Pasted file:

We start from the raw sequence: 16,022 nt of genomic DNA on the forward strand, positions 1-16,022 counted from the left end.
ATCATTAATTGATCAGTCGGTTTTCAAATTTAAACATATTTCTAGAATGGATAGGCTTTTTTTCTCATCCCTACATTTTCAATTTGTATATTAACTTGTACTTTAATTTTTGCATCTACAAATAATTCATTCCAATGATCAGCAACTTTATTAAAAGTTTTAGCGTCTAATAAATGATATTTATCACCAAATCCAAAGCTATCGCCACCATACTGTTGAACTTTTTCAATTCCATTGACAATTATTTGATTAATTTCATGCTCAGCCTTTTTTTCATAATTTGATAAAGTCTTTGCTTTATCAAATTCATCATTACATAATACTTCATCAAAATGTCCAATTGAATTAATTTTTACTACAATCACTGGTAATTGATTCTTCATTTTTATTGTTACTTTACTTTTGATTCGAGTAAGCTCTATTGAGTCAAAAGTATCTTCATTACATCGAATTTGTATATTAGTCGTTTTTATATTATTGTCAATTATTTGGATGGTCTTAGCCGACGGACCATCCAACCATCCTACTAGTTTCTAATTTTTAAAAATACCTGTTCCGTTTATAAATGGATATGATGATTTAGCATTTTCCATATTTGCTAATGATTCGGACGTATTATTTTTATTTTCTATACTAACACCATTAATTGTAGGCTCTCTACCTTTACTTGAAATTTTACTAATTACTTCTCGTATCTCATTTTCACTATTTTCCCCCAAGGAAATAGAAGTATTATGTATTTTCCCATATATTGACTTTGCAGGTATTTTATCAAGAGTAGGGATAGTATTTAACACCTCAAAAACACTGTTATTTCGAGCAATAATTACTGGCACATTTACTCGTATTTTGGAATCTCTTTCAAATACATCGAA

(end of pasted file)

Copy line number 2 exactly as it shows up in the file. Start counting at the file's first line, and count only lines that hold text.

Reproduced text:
ATCATTAATTGATCAGTCGGTTTTCAAATTTAAACATATTTCTAGAATGGATAGGCTTTTTTTCTCATCCCTACATTTTCAATTTGTATATTAACTTGTACTTTAATTTTTGCATCTACAAATAATTCATTCCAATGATCAGCAACTTTATTAAAAGTTTTAGCGTCTAATAAATGATATTTATCACCAAATCCAAAGCTATCGCCACCATACTGTTGAACTTTTTCAATTCCATTGACAATTATTTGATTAATTTCATGCTCAGCCTTTTTTTCATAATTTGATAAAGTCTTTGCTTTATCAAATTCATCATTACATAATACTTCATCAAAATGTCCAATTGAATTAATTTTTACTACAATCACTGGTAATTGATTCTTCATTTTTATTGTTACTTTACTTTTGATTCGAGTAAGCTCTATTGAGTCAAAAGTATCTTCATTACATCGAATTTGTATATTAGTCGTTTTTATATTATTGTCAATTATTTGGATGGTCTTAGCCGACGGACCATCCAACCATCCTACTAGTTTCTAATTTTTAAAAATACCTGTTCCGTTTATAAATGGATATGATGATTTAGCATTTTCCATATTTGCTAATGATTCGGACGTATTATTTTTATTTTCTATACTAACACCATTAATTGTAGGCTCTCTACCTTTACTTGAAATTTTACTAATTACTTCTCGTATCTCATTTTCACTATTTTCCCCCAAGGAAATAGAAGTATTATGTATTTTCCCATATATTGACTTTGCAGGTATTTTATCAAGAGTAGGGATAGTATTTAACACCTCAAAAACACTGTTATTTCGAGCAATAATTACTGGCACATTTACTCGTATTTTGGAATCTCTTTCAAATACATCGAA